Place attachment in refugee resettlement: processes, politics, and outcomes

Session convened by: Sara Kindon, Polly Stupples & Amber Kale (Victoria University of Wellington, Aotearoa New Zealand)

An important part of refugee resettlement is the development of new emotional and social attachments to places of settlement. Processes of place-attachment may involve familiarising oneself with new sights and sounds, making connections between old and new homes, imagining a future in a certain locale, investing time and energy in building and maintaining places and relationships, and negotiating diverse identities (Lewicka, 2011; Scannell & Gifford, 2010; Tuan, 1977). These activities, and other ongoing social interactions, can construct and change local landscapes and challenge long-time residents’ sense of place-attachment (Law, 2001; Massey 2005). Thus, like former refugees, host society members may face challenges to maintain a sense of self and belonging in changing sociospatial and political landscapes. To encourage a sense of homeliness for diverse individuals, there is a need for multicultural communities to co-construct inclusive spaces and shared facets of identity that connect people whilst maintaining diversity and the uniqueness of place (Putnam, 2007).

We invite presentations that critically engage with theories of place attachment and contested spaces in the field of refugee resettlement. Themes may include, but are not limited to:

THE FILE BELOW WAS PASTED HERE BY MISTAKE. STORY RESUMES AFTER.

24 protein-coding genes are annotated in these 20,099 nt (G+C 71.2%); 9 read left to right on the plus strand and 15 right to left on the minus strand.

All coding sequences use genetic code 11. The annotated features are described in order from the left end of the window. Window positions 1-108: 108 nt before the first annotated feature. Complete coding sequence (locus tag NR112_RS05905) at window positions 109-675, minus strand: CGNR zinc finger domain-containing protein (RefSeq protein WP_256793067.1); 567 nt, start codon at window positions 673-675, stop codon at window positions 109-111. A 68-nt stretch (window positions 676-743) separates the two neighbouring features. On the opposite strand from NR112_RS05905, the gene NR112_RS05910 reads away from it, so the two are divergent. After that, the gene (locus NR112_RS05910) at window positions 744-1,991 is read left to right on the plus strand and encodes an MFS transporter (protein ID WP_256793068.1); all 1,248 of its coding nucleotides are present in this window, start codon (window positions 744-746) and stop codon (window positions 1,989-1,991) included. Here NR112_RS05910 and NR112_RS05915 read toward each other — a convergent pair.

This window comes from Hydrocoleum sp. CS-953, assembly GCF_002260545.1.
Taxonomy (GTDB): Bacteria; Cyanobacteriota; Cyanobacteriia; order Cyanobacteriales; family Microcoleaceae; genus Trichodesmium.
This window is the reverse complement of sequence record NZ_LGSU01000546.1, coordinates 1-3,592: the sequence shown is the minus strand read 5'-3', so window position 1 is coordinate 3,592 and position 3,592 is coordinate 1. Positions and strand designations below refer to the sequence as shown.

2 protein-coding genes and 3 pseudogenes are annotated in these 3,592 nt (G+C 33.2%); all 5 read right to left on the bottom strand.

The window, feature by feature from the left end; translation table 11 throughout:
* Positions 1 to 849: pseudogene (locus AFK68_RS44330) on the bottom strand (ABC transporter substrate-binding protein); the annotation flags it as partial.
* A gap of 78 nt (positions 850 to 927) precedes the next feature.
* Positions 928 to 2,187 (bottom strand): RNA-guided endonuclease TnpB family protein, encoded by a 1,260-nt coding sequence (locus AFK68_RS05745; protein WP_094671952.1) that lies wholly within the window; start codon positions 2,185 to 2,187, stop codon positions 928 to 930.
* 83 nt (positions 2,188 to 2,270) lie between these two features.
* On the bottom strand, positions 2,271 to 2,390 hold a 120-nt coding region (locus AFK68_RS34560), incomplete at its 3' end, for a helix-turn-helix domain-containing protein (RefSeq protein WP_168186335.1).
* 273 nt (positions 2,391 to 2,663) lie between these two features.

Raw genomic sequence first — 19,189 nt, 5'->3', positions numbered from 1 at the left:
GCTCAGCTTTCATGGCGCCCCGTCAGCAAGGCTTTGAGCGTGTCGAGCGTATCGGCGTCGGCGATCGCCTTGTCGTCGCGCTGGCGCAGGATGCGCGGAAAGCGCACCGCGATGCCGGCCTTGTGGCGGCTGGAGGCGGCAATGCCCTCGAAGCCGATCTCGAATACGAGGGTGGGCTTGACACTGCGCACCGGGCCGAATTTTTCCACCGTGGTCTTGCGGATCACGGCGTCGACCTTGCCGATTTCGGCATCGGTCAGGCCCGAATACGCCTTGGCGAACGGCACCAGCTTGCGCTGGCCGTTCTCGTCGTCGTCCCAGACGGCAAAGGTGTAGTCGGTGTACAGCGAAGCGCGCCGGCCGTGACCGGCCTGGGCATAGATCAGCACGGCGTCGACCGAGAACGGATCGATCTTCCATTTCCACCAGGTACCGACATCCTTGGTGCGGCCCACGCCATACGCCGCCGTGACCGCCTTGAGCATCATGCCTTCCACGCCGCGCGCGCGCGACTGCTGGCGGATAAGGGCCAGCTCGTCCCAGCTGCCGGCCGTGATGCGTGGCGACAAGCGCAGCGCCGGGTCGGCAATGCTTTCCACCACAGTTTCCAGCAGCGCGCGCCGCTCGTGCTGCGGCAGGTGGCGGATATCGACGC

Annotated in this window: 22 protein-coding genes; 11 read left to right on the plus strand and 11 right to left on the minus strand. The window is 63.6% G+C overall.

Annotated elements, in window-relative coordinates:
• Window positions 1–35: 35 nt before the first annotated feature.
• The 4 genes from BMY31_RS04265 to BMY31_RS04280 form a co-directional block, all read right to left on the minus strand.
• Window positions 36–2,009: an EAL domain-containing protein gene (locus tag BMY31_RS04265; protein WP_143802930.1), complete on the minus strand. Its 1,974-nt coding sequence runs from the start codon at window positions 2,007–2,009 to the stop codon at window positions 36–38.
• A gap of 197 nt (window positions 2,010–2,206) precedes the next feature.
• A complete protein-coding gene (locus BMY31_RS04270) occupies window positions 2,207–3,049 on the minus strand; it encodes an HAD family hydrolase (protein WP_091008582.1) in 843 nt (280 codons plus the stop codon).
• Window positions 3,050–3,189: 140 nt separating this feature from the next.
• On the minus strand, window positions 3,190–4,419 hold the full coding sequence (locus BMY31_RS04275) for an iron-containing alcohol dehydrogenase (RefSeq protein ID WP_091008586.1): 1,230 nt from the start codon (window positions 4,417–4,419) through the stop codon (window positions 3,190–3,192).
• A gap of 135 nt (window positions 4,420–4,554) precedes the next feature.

• Sensory and emotional processes of place-attachment
  • The role of memory, identity, and / or agency in place-attachment
  • Multiscalar place-attachment (attachment to home, neighbourhood, city, nation, etc.)
  • The temporalities of place-attachment (is residence time or familiarity a reliable indicator of attachment?)
  • How social diversity / homogeneity impacts feelings of place-attachment
  • How the representation of place includes or excludes different groups
  • How intersections of race, gender, sexuality, class, age, and ability shape experiences of place-attachment
  • How people maintain attachments to, re-enact, or recreate places whilst living remotely
  • The co-construction of place between different groups or individuals
  • How participatory research practices can contribute to the co-construction of place
  • The benefits and challenges of place attachment for refugee resettlement

Instructions for authors:

We welcome a range of formats: papers, performance, discussion.

Please send your proposed paper/intervention title and an abstract (no more than 250 words) to Sara Kindon by 5pm February 10 2018. These should include title, author affiliation and email address, and any special AV or access requirements.

Call for papers deadline: 10th Feb 2018

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